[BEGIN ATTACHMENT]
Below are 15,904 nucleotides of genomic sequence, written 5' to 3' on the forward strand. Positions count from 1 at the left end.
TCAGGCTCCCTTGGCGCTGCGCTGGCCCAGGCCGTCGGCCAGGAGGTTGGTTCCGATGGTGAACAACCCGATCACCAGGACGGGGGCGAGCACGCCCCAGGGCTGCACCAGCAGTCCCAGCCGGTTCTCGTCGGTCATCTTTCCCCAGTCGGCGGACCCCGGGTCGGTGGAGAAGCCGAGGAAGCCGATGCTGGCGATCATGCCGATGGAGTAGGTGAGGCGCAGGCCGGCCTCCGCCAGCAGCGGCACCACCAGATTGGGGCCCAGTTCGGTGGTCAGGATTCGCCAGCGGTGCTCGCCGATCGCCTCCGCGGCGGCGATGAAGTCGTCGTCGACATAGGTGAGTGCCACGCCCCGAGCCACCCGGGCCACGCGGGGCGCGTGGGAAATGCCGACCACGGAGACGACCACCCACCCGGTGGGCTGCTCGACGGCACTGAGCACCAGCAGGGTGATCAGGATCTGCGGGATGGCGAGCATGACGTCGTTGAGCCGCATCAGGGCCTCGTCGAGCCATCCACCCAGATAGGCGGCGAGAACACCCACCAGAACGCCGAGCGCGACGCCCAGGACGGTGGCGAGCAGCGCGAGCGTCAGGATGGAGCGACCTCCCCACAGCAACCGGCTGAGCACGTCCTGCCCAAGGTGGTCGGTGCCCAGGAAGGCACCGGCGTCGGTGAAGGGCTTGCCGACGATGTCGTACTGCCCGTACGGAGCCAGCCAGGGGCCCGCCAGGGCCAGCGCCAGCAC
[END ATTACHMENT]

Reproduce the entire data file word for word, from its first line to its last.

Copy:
Below are 15,904 nucleotides of genomic sequence, written 5' to 3' on the forward strand. Positions count from 1 at the left end.
TCAGGCTCCCTTGGCGCTGCGCTGGCCCAGGCCGTCGGCCAGGAGGTTGGTTCCGATGGTGAACAACCCGATCACCAGGACGGGGGCGAGCACGCCCCAGGGCTGCACCAGCAGTCCCAGCCGGTTCTCGTCGGTCATCTTTCCCCAGTCGGCGGACCCCGGGTCGGTGGAGAAGCCGAGGAAGCCGATGCTGGCGATCATGCCGATGGAGTAGGTGAGGCGCAGGCCGGCCTCCGCCAGCAGCGGCACCACCAGATTGGGGCCCAGTTCGGTGGTCAGGATTCGCCAGCGGTGCTCGCCGATCGCCTCCGCGGCGGCGATGAAGTCGTCGTCGACATAGGTGAGTGCCACGCCCCGAGCCACCCGGGCCACGCGGGGCGCGTGGGAAATGCCGACCACGGAGACGACCACCCACCCGGTGGGCTGCTCGACGGCACTGAGCACCAGCAGGGTGATCAGGATCTGCGGGATGGCGAGCATGACGTCGTTGAGCCGCATCAGGGCCTCGTCGAGCCATCCACCCAGATAGGCGGCGAGAACACCCACCAGAACGCCGAGCGCGACGCCCAGGACGGTGGCGAGCAGCGCGAGCGTCAGGATGGAGCGACCTCCCCACAGCAACCGGCTGAGCACGTCCTGCCCAAGGTGGTCGGTGCCCAGGAAGGCACCGGCGTCGGTGAAGGGCTTGCCGACGATGTCGTACTGCCCGTACGGAGCCAGCCAGGGGCCCGCCAGGGCCAGCGCCAGCAC